When it comes to patients — whether private-pay or those who rely on Medi-Cal — needing sub-acute skilled nursing facility (“sub-acute SNF”) care 24/7 for medical conditions that require ventilators, or tracheostomy care with frequent suctioning, it is best done on a hospital’s campus having an on-site ICU.  All acute care hospitals other than CPMC’s own hospitals have had to transfer sub-acute patients out-of-county since 2012 when CPMC stopped admitting patients from all other hospital systems to its sub-acute SNF unit, despite it being the only such facility remaining in San Francisco. 

Pull Quote 8Then CPMC stopped accepting any new patients to its sub-acute SNF at St. Luke’s Hospital in 2017 — even from its own hospitals — leaving San Francisco without any in-county sub-acute SNF beds at all, the only county in California without such beds.  Progress began in 2017 and 2018 to open new sub-acute SNF beds, but no replacement sub-acute unit has opened in the City during the past four years.  For the past four years, an unknown number of new patients needing sub-acute SNF level of care have been discharged out-of-county.

It is traumatic enough for patients who need SNF or assisted living level of care to face being placed in such types of facilities.  But discharging them to another county adds to their trauma at a time when they need to feel the support of their own community and see familiar faces.

Pull Quote 9Tip of an Iceberg?

We know that a minimum of 1,746 San Franciscans have been discharged out-of-county between July 1, 2006 and December 31, 2019 from data shown in Table 1 this author has obtained from San Francisco’s Department of Public Health over the years in response to successive public records requests.

That data is just the tip of the out-of-county discharge iceberg, because of many gaps in the data provided.

Table 1:  Out-of-County Discharges, July 1, 2006 — December 31, 2019

Pull Quote 10Table 1

The gaps in data about the true number of out-of-county discharges is incomplete due to a variety of factors:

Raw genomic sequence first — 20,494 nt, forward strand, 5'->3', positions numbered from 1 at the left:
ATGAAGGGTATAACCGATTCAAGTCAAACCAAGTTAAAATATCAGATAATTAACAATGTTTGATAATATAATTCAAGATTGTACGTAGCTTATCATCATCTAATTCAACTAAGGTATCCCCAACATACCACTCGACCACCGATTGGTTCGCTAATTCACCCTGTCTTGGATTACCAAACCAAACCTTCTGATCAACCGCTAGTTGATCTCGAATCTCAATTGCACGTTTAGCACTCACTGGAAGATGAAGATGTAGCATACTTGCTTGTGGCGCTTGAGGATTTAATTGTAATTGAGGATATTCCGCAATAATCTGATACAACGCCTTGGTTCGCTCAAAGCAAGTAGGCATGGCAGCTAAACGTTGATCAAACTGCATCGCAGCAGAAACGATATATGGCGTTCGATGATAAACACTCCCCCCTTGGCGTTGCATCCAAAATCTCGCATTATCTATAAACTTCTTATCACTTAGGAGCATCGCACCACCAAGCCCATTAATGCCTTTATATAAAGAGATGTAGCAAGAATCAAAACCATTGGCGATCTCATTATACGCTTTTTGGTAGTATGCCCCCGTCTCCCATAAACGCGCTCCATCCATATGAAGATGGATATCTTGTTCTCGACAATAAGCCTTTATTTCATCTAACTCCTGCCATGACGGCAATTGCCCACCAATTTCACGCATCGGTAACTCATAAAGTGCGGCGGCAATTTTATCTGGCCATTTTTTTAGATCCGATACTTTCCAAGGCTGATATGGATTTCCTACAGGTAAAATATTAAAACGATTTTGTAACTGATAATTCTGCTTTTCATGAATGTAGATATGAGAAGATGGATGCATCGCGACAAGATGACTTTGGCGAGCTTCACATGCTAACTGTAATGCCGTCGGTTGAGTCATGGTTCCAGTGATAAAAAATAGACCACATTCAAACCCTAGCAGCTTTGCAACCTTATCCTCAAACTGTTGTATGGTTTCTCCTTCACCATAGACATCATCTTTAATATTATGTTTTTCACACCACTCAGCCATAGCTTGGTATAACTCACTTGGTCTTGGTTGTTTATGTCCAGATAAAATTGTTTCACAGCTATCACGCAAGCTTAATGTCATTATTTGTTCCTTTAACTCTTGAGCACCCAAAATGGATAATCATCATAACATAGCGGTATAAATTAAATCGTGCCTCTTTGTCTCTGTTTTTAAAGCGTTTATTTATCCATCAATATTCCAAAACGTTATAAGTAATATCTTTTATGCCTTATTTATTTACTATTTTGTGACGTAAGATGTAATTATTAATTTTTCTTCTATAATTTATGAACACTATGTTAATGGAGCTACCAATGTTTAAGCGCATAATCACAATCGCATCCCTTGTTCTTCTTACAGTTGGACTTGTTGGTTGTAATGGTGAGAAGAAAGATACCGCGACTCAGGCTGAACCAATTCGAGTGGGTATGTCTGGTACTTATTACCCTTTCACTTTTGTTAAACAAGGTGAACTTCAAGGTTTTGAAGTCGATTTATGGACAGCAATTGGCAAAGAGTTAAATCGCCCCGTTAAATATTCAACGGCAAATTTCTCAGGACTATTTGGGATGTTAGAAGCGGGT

Vignettes of Patients Discharged Out-of-County

A sampling of stories about patients dumped out of county include:

Pull Quote 17These vignettes of patients discharged out-of-county are far from being isolated cases.  Patient advocates, physicians, and mental health professionals have all reported many stories like this involving patients discharged far away, painfully.

Canaries in the Coal Mine

Pull Quote 18I began my quest for out-of-county discharge data after badgering the Laguna Honda Hospital Joint Conference Committee (LHH-JCC) — a subcommittee of the San Francisco Health Commission made up of Health Commissioners and senior staff of LHH — for months during 2012 and 2013 to publicly release aggregate data on the number of LHH patients discharged out of county.

The first trickle of data I obtained was for 28 LHH patients discharged out of county during FY 2013–2014.  SFDPH eventually produced retrospective out-of-county discharge data going back to July 1, 2006 and had been providing periodic updates about out-of-county discharge data up until the end of 2019, just before COVID came along in March 2020.  That’s when SFDPH and SFGH creatively began claiming it’s $167.4 million Epic replacement EHR database is unable to track out-of-county discharges.

The takeaway here is that the known 1,746 out-of-county discharges to date represent canaries in the coal mine.  We’re seeing just the tip of a very, very large out-of-county discharge iceberg submerged below the surface of the water that is now leaking into the coal mine.  The actual number is certainly likely far, far higher.  Without adequate reporting and repercussions, patient dumping of San Franciscans out-of-county following hospitalization is certain to keep increasing.

We must not lose sight of just how severe the out-of-county discharge epidemic has grown — which is now a public health crisis.  If San Francisco does not add additional in-county capacity quickly, as our aging population increases there will be many, many more people simply evicted, exiled, and dumped out of county.

Pull Quote 19Members of San Francisco’s Board of Supervisors have been asked by a coalition of patient advocates for over four years to introduce and pass an Ordinance requiring that all hospitals in the City report aggregate data annually to SFDPH about San Franciscans discharged out-of-county.  The Public Safety and Neighborhood Services Committee of our Board of Supervisors will soon hold a hearing on a very limited and currently inadequate draft Ordinance.  As of this writing, the draft legislation requires hospitals to report out-of-county discharges only for those needing sub-acute SNF care placement. 

The legislation must be amended to require reporting of all categories of out-of-county discharges stratified by all types of facilities San Franciscans are discharged to, not just to sub-acute SNFs’s, among other sorely-needed amendments.

Watch this space.


Monette-Shaw is a columnist for San Francisco’s Westside Observer newspaper, and a member of the California First Amendment Coalition (FAC) and the ACLU.  He operates  Contact him at